Linux lab looks to bridge dueling interfaces

Portland Project is designed to sidestep differences between two widely used, competing graphical interfaces.

Stephen Shankland principal writer
Stephen Shankland has been a reporter at CNET since 1998 and writes about processors, digital photography, AI, quantum computing, computer science, materials science, supercomputers, drones, browsers, 3D printing, USB, and new computing technology in general. He has a soft spot in his heart for standards groups and I/O interfaces. His first big scoop was about radioactive cat poop.
Expertise processors, semiconductors, web browsers, quantum computing, supercomputers, AI, 3D printing, drones, computer science, physics, programming, materials science, USB, UWB, Android, digital photography, science Credentials
  • I've been covering the technology industry for 24 years and was a science writer for five years before that. I've got deep expertise in microprocessors, digital photography, computer hardware and software, internet standards, web technology, and other dee
Stephen Shankland
2 min read
BOSTON--Open Source Development Labs is previewing work that attempts to make life easier for software companies by bridging GNOME and KDE, the two competing graphical interfaces most widely used with Linux.

The effort, called Portland Project, began showing its first software tools on Tuesday in conjunction with this week's LinuxWorld Conference & Expo here. Using them, a software company can write a single software package that works using either of the prevailing graphical interfaces.

LinuxWorld Boston 2006 roundup

OSDL and a cooperating group called Freedesktop.org, which is already working on unifying interface issues, plan to release a beta version of the software in May and version 1.0 in June. Ultimately, advocates hope that it will be part of a larger but separate effort called Linux Standard Base, which is designed to make the operating system easier for software companies to use.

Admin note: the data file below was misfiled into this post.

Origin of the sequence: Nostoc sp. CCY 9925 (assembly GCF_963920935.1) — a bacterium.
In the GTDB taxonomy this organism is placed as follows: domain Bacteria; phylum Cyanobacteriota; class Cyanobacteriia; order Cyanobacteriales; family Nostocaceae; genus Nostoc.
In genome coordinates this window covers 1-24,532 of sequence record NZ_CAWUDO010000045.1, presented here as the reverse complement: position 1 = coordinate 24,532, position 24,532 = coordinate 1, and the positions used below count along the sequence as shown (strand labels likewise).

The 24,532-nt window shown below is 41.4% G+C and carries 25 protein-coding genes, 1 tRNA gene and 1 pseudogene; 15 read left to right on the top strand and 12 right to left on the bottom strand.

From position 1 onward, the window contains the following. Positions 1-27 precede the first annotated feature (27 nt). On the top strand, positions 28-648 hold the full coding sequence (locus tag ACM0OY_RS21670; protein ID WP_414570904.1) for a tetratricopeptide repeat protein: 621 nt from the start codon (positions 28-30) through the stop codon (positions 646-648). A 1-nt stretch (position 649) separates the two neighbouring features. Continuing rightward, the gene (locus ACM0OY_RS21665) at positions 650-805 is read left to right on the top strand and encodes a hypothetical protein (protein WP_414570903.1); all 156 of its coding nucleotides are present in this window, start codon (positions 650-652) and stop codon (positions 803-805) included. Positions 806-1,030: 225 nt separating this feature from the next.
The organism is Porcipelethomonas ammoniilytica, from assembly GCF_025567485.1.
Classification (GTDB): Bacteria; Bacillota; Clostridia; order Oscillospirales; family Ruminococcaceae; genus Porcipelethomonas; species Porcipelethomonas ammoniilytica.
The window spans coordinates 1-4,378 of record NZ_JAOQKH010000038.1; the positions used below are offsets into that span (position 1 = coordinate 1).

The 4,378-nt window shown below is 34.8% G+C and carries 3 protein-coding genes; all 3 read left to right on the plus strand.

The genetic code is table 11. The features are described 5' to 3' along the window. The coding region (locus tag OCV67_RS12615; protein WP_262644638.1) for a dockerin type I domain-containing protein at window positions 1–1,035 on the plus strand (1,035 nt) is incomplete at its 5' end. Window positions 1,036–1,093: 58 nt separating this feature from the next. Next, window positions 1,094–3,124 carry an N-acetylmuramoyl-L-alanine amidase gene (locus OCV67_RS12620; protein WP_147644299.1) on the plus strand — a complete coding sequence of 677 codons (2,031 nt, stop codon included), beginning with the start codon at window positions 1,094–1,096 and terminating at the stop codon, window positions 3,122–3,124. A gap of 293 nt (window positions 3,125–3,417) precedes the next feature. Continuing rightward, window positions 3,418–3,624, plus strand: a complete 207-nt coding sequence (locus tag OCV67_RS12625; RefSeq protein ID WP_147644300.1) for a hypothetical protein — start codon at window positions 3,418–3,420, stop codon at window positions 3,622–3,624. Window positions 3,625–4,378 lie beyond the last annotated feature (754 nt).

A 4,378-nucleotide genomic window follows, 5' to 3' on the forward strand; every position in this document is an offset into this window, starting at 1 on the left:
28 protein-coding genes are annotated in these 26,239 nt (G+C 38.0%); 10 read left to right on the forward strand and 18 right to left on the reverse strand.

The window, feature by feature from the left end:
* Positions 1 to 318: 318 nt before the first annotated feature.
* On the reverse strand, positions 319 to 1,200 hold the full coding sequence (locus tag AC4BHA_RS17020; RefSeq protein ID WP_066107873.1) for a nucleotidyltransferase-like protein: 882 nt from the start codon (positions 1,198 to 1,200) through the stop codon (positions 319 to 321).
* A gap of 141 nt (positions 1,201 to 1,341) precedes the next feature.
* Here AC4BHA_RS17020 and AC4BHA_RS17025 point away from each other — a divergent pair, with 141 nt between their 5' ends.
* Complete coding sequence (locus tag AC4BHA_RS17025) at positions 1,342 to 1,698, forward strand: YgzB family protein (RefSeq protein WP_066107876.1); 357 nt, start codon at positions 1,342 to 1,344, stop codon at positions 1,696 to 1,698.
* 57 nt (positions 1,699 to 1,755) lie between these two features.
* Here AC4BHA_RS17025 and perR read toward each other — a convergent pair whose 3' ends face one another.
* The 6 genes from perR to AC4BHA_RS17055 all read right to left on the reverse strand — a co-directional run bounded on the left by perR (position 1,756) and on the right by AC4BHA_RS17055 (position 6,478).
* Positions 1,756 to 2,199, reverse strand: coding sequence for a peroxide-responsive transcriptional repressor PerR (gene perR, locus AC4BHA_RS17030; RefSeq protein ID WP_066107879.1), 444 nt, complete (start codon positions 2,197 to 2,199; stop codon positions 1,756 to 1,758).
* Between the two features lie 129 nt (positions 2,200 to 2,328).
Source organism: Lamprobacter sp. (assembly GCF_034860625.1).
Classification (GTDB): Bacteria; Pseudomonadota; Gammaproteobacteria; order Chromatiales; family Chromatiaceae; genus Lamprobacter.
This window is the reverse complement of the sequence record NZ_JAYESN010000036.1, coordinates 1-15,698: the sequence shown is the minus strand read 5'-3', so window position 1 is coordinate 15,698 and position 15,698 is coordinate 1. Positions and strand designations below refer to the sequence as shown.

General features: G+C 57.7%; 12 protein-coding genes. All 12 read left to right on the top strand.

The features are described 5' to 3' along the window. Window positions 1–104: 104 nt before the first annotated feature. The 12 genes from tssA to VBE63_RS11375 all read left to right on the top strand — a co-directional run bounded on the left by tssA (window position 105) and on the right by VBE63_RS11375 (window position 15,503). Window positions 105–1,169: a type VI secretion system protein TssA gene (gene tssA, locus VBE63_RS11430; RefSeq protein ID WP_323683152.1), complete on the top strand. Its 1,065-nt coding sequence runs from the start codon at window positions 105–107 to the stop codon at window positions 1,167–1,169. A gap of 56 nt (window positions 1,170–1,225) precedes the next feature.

Portland Project began as a meeting among developers at OSDL in Portland, Ore., in December, organizers said. KDE and the GNOME Foundation both endorsed the project.

Unlike Windows and Mac OS X, Linux has two major sets of graphical interfaces. This presents people with different items, such as control panels; complicates cut-and-paste operations; and requires programmers to be aware of what underpinnings they're using for elements such as dialogue boxes or pull-down menus.

It's common for software packages with both interfaces to be installed on Linux machines, enabling programs created for either to run smoothly, but that circumstance isn't guaranteed.

Portland Project is working on two ways to gloss over the differences, a set of command-line tools and an application programming interface called DAPI. OSDL, a nonprofit consortium founded in 2000 by computing-industry heavyweights and employing Linux leader Linus Torvalds, began working on desktop Linux issues in 2003.

"Portland is promising because the historical lack of uniformity across KDE and GNOME has made it difficult for ISVs to build a single application that integrates well in both environments," Linux Standard Base chairman Ian Murdock said in an interview. But, he added, the Portland Project is just one step of many that are needed.

The Linux Standard Base plans to add the software libraries of KDE and GNOME, called Qt and Gtk, respectively, to version 3.1 of its standard. That version is scheduled to debut in early May, while version 3.2 due in early 2007 will incorporate the Portland Project's work, Murdock said.